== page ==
McDaniel: Is “free” now more important than “freedom”?


BY: Chris McDaniel @senatormcdaniel

Not so long ago, it was a different time; we were a different people.

During the inauguration to his first term of office, Ronald Reagan declared, “In this present crisis, government is not the solution to our problem; government is the problem. From time to time we’ve been tempted to believe that society has become too complex to be managed by self-rule, that government by an elite group is superior to government for, by, and of the people. Well, if no one among us is capable of governing himself, then who among us has the capacity to govern someone else?”

It has been more than three decades, and yet many still remain indifferent to the profound truth behind his statement. Not only do most remain content in ignoring self-rule, our people have inched closer to realizing the creation of a nightmare scenario, a bourgeoning reality few have fought to alter – that politically speaking, our nation is lurching leftward toward socialism.

Naturally, some are distressed that we may have reached a national tipping point where a storied 51% of voters will forever guarantee a dependent populace demanding submission to big government. Because bureaucracy and liberty seldom coexist in the same sphere of influence, there exists a valid concern in conservative circles that our republic might be exchanging its birthright of liberty for the comforts, however delusory, of serfdom.

Alarm is justified, since generally speaking, Americans have always been independent and self-reliant. Whether realizing manifest destiny or defending our unalienable God given rights, there has always been a touch of nonconformity and rebellious independence in the American spirit. With painful lessons of revolution from Great Britain recollecting the abuses of monarchy, early patriots purposely fashioned a Constitution limiting the federal government’s authority to only delegated areas and dispersed public authority among three branches in the hope that each would resist unconstitutional aggression by the others.

It was their skepticism of government, not its embrace, which made them historically unique.

Building on their principle of self-rule, we have always understood the need for balance between freedom and order; and we built our hopes on a society based on individual liberty, free market economics and limited government. But now, citizens seemingly stand on the edge of a precipice, embracing and adoring the weight of federal authority in a fashion never envisioned by preceding generations.

Making matters worse, our politicians are guilty of encouraging the growth of government by demanding that it sustain and shelter us cradle-to-grave, while universally neglecting families, religious organizations, community charities and others that are better able to perform needed services. Producing a guardian society, they have abandoned historic precepts found in the Constitution, and “the people” have followed suit. Instead of encouraging independence, we have placed protectors in office who have suggested countless feel-good programs, using our desires of security to fuel their ambitious careers.

Whether the spirit-crushing consequences of Lyndon Johnson’s great society or President Obama’s delivery of government funded nationalized healthcare, irresponsible power seekers have advanced their careers by promising a little more on this and a little more on that; and a sizeable minority of Americans are now dependent on the federal government for their income, education, retirement and other amenities of life. Programs that once were focused only on the impoverished now extend across a broad economic spectrum, even as the number of people paying taxes continues to decrease.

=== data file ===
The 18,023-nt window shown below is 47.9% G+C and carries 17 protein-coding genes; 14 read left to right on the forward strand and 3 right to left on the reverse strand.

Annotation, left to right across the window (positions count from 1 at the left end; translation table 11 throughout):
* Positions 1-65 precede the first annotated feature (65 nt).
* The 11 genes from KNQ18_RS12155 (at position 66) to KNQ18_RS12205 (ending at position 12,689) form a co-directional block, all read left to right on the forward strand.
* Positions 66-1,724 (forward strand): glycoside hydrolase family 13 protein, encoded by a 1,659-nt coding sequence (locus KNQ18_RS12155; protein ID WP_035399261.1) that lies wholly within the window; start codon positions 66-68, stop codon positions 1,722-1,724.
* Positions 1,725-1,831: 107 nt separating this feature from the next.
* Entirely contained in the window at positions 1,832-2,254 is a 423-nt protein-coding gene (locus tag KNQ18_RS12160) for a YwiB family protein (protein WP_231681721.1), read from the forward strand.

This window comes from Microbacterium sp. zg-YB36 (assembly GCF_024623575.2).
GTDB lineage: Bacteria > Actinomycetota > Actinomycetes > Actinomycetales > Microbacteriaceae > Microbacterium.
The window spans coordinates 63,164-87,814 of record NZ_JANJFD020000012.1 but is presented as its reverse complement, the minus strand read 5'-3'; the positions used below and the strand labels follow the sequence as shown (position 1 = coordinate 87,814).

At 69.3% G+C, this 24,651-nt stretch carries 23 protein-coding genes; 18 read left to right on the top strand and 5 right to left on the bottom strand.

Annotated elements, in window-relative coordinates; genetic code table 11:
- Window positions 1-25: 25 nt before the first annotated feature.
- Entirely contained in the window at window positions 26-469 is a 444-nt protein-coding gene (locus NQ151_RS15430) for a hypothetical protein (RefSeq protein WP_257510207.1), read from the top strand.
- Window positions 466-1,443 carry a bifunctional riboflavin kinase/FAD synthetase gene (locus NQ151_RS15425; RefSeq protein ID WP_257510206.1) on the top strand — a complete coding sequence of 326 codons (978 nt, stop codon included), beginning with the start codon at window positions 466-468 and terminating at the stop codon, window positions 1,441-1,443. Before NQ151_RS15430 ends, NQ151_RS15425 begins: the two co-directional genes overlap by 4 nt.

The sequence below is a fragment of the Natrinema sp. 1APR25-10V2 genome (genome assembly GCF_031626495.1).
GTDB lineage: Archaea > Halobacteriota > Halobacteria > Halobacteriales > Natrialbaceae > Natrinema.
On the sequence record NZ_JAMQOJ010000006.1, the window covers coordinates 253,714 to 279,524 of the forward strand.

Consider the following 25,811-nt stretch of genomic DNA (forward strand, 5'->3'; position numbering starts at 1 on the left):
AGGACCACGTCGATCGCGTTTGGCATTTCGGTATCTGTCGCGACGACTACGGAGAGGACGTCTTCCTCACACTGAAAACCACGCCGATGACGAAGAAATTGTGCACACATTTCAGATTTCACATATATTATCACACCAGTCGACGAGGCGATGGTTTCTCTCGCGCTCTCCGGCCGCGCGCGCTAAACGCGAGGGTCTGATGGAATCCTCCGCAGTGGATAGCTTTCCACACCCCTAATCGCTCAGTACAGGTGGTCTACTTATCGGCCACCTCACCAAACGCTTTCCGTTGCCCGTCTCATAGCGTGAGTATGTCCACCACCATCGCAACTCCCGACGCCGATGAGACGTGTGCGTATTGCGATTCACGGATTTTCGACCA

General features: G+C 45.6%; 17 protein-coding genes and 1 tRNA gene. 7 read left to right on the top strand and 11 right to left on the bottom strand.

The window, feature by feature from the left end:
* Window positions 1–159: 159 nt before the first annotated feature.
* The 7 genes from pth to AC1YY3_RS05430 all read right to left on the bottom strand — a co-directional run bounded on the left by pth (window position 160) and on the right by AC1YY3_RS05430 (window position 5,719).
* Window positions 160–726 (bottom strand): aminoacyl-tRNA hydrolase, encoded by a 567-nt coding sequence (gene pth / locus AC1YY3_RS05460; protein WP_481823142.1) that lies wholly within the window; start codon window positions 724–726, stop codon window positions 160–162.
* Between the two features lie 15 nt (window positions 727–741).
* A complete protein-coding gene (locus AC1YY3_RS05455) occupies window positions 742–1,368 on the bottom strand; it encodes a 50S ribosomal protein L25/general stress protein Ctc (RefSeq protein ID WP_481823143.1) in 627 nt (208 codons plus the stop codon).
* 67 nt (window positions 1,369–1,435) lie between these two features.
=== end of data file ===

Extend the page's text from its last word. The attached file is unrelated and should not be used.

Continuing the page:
Not only does the present system counteract the individual fruits of our labor, a shift toward dependency has wreaked havoc on our national essence, as the people have once again elected a radical president, one whose positions are more analogous to socialism than to traditional Democratic thought.

President Obama promises government solutions and racially transcendent salvation. Some even believe that he will save us from ourselves, promoting him as the people’s chief protector. Yet by supporting “change” that forces more of our citizenry closer to government addiction, his proponents are protracting the recapture of liberty and the restoration of our constitutional system.

With his re-election pushing our republic closer to the tipping point, it would appear that “free” is more important than “freedom” to a self-entitled generation of Americans.

About Chris: Chris is an attorney, conservative commentator and a Republican politician in the Mississippi Senate who has represented the 42nd District, which encompasses part of South Mississippi, since 2008. He resides with his family in Ellisville, Mississippi.

About these ads

2 Comments

Filed under Chris McDaniel, Democrats, Elections, Entitlements, Federal Government, Legislature, Mississippi State Senate, Opinion, Politics, Republican, Unemployment

2 responses to “McDaniel: Is “free” now more important than “freedom”?

  1. Pingback: Has Free Replaced Freedom? | @ActonInstitute PowerBlog

  2. Randy Dunlap

    Great article.

Leave a Reply

Fill in your details below or click an icon to log in:

WordPress.com Logo

You are commenting using your WordPress.com account. Log Out / Change )

Twitter picture

You are commenting using your Twitter account. Log Out / Change )

Facebook photo

You are commenting using your Facebook account. Log Out / Change )

Google+ photo

You are commenting using your Google+ account. Log Out / Change )

Connecting to %s